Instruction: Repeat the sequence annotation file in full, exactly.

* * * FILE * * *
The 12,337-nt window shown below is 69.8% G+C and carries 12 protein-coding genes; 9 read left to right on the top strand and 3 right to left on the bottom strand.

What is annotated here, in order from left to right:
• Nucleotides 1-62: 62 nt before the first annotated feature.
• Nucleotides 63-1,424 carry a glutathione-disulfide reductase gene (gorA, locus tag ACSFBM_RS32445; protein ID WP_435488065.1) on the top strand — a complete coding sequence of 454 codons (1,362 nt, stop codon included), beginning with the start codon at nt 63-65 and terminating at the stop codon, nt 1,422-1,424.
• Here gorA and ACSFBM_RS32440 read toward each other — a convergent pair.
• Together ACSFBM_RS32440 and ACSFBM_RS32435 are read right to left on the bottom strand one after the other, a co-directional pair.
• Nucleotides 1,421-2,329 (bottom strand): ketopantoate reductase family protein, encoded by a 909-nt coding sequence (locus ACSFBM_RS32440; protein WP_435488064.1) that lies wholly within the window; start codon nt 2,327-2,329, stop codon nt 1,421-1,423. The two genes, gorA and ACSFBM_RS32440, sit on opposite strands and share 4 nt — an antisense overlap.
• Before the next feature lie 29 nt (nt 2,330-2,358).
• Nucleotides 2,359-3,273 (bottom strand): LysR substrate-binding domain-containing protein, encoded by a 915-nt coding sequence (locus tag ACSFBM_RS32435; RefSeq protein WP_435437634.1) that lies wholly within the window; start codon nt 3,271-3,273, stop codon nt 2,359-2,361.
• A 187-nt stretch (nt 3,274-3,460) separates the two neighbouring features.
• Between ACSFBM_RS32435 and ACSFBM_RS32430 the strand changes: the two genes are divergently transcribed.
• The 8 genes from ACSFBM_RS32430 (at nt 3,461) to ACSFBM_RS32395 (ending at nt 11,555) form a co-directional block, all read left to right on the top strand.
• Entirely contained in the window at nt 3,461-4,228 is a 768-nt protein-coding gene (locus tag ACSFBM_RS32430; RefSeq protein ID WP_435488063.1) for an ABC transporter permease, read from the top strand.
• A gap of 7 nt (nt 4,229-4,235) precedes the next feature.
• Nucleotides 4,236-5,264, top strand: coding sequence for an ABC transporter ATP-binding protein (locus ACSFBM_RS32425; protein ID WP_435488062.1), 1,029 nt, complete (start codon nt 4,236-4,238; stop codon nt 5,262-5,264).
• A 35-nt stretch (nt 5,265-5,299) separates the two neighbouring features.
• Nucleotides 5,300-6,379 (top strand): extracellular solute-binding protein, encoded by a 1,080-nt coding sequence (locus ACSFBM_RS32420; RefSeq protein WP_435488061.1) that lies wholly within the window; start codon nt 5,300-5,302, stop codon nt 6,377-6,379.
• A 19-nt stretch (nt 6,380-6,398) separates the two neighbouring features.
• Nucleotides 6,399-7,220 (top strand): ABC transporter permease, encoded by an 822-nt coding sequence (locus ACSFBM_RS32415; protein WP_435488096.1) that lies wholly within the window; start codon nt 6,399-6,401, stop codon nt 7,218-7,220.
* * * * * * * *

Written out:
The 12,337-nt window shown below is 69.8% G+C and carries 12 protein-coding genes; 9 read left to right on the top strand and 3 right to left on the bottom strand.

What is annotated here, in order from left to right:
• Nucleotides 1-62: 62 nt before the first annotated feature.
• Nucleotides 63-1,424 carry a glutathione-disulfide reductase gene (gorA, locus tag ACSFBM_RS32445; protein ID WP_435488065.1) on the top strand — a complete coding sequence of 454 codons (1,362 nt, stop codon included), beginning with the start codon at nt 63-65 and terminating at the stop codon, nt 1,422-1,424.
• Here gorA and ACSFBM_RS32440 read toward each other — a convergent pair.
• Together ACSFBM_RS32440 and ACSFBM_RS32435 are read right to left on the bottom strand one after the other, a co-directional pair.
• Nucleotides 1,421-2,329 (bottom strand): ketopantoate reductase family protein, encoded by a 909-nt coding sequence (locus ACSFBM_RS32440; protein WP_435488064.1) that lies wholly within the window; start codon nt 2,327-2,329, stop codon nt 1,421-1,423. The two genes, gorA and ACSFBM_RS32440, sit on opposite strands and share 4 nt — an antisense overlap.
• Before the next feature lie 29 nt (nt 2,330-2,358).
• Nucleotides 2,359-3,273 (bottom strand): LysR substrate-binding domain-containing protein, encoded by a 915-nt coding sequence (locus tag ACSFBM_RS32435; RefSeq protein WP_435437634.1) that lies wholly within the window; start codon nt 3,271-3,273, stop codon nt 2,359-2,361.
• A 187-nt stretch (nt 3,274-3,460) separates the two neighbouring features.
• Between ACSFBM_RS32435 and ACSFBM_RS32430 the strand changes: the two genes are divergently transcribed.
• The 8 genes from ACSFBM_RS32430 (at nt 3,461) to ACSFBM_RS32395 (ending at nt 11,555) form a co-directional block, all read left to right on the top strand.
• Entirely contained in the window at nt 3,461-4,228 is a 768-nt protein-coding gene (locus tag ACSFBM_RS32430; RefSeq protein ID WP_435488063.1) for an ABC transporter permease, read from the top strand.
• A gap of 7 nt (nt 4,229-4,235) precedes the next feature.
• Nucleotides 4,236-5,264, top strand: coding sequence for an ABC transporter ATP-binding protein (locus ACSFBM_RS32425; protein ID WP_435488062.1), 1,029 nt, complete (start codon nt 4,236-4,238; stop codon nt 5,262-5,264).
• A 35-nt stretch (nt 5,265-5,299) separates the two neighbouring features.
• Nucleotides 5,300-6,379 (top strand): extracellular solute-binding protein, encoded by a 1,080-nt coding sequence (locus ACSFBM_RS32420; RefSeq protein WP_435488061.1) that lies wholly within the window; start codon nt 5,300-5,302, stop codon nt 6,377-6,379.
• A 19-nt stretch (nt 6,380-6,398) separates the two neighbouring features.
• Nucleotides 6,399-7,220 (top strand): ABC transporter permease, encoded by an 822-nt coding sequence (locus ACSFBM_RS32415; protein WP_435488096.1) that lies wholly within the window; start codon nt 6,399-6,401, stop codon nt 7,218-7,220.